“I pushed for this change because I don’t want the cost of campaigning to hinder anybody from running for ASPC Senate,” Commissioner of Academic Affairs Will Gamber ’13 said. “All students have the right to influence policy and to run for government, and I hope that this change increases access to student government.”

ASPC also moved to make the elections near-paperless, so that students were not allowed to campaign with flyers, though they were permitted to make posters in the ASPC poster lab and advertise through other means. Though the ban was an attempt to make elections more environmentally-friendly, not all senators agreed with the new policy.

“I’m in favor of placing a cap on the number of flyers that candidates can use and requiring them to [print] on the backs of recycled paper,” ASPC President Nate Brown ’12 said. “But I wasn’t in favor of a completely flyer-less election.”

Some students also worried that without flyers, student awareness of the election would be severely diminished.

“There is already an extreme amount of apathy amongst our student body when it comes to voting, and disallowing fliers will make students even less likely to vote,” North Campus Representative candidate Jeff Levere ’12 said prior to the election.

According to Brown, however, turnout was surprisingly high, with 781 Pomona students voting, up from 735 votes in the spring 2011 elections. Brown said the turnout was especially impressive considering that fall elections usually do not get as high a turnout as spring elections. Only 579 Pomona students voted in last fall’s elections.

Campaigning began after a meeting for candidates’ on Sept. 14 and ended with the opening of the polls at 9 p.m. on Sept. 19. Without the traditional flyers to help spread the word, candidates reached out to students in other ways during their campaigns.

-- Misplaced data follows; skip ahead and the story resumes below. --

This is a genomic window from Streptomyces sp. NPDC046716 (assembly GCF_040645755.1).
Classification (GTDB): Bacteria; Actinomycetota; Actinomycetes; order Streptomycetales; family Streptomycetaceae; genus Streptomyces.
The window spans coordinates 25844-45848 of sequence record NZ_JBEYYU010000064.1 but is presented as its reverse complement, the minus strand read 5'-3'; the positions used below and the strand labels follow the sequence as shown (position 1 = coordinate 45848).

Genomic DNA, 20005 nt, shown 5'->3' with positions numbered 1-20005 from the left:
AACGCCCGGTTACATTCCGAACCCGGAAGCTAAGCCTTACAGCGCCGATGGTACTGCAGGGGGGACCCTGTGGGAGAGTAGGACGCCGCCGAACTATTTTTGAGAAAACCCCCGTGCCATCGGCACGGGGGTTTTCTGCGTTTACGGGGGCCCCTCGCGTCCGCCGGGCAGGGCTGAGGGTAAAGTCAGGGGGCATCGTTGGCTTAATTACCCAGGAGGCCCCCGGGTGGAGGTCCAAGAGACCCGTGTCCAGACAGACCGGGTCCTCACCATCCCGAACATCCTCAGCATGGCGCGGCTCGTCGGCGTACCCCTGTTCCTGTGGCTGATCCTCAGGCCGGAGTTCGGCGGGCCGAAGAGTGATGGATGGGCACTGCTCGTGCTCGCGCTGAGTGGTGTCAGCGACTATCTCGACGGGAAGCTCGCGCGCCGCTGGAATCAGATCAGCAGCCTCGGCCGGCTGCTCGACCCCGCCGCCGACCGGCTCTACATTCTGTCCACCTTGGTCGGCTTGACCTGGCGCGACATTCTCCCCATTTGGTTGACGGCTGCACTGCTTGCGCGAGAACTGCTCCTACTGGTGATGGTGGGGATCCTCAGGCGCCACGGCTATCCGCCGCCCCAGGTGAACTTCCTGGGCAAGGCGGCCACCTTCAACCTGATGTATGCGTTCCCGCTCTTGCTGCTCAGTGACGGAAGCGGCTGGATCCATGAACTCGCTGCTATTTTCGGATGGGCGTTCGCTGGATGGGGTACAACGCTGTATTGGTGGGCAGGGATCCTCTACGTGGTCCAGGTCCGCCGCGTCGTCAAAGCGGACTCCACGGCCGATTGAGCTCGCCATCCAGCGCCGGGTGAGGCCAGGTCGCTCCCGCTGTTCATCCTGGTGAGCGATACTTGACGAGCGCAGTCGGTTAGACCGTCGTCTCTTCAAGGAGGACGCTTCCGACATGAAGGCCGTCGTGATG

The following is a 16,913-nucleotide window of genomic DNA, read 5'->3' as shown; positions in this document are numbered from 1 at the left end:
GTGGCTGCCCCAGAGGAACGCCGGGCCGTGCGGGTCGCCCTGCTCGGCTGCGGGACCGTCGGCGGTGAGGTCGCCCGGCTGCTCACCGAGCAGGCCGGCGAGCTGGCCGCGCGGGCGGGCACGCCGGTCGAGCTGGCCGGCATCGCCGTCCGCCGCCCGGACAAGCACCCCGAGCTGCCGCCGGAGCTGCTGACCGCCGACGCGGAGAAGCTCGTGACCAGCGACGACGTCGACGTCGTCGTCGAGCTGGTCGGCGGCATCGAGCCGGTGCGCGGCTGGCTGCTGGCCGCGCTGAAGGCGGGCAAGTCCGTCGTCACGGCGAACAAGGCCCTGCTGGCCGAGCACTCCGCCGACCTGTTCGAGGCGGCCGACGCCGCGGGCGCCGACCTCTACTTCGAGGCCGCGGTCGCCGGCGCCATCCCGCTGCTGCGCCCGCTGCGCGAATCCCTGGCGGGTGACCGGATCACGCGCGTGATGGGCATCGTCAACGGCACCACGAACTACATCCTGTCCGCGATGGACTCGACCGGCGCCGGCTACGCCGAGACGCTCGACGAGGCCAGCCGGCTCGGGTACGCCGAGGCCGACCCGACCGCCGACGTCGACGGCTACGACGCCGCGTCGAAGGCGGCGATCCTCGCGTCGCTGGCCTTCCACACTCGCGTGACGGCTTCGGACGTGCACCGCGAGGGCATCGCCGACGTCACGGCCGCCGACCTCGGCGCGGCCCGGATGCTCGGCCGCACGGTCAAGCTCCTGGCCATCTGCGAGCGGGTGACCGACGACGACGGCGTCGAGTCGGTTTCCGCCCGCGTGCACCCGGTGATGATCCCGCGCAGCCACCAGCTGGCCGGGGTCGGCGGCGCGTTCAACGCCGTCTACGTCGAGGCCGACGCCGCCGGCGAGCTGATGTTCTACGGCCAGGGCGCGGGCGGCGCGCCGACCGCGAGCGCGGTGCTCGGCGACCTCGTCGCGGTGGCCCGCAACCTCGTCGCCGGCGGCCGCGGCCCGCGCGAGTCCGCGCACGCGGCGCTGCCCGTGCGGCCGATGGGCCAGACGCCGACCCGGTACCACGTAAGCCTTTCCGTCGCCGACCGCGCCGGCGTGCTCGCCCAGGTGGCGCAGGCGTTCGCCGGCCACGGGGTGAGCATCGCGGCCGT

“I think that the paperless campaigning definitely forced people to think outside of the box in the ways that they chose to campaign,” Russell said. “I definitely saw more student-candidate interaction going on, rather than just simple flyers.”

Candidates had the chance to personally reach out to their peers during the candidates’ forum at Frank Dining Hall on Sept. 18, and some candidates also organized a question and answer session for fellow students. Apart from speaking directly to voters, candidates reached out through social media networks like Facebook by creating ‘events’ and sending messages.

“Every single person running for office in this election had a Facebook event linked from the ASPC website and emails, so I’m assuming that Facebook has become the space in which people are actually campaigning. That’s exactly the strategy I took,” Gibson said.

With elections over, Gibson echoed how other winning candidates feel as they begin transitioning into their new roles.

“I’m absolutely thrilled and honored that my classmates chose me for this position,” Gibson said. “I’m excited to get to work.”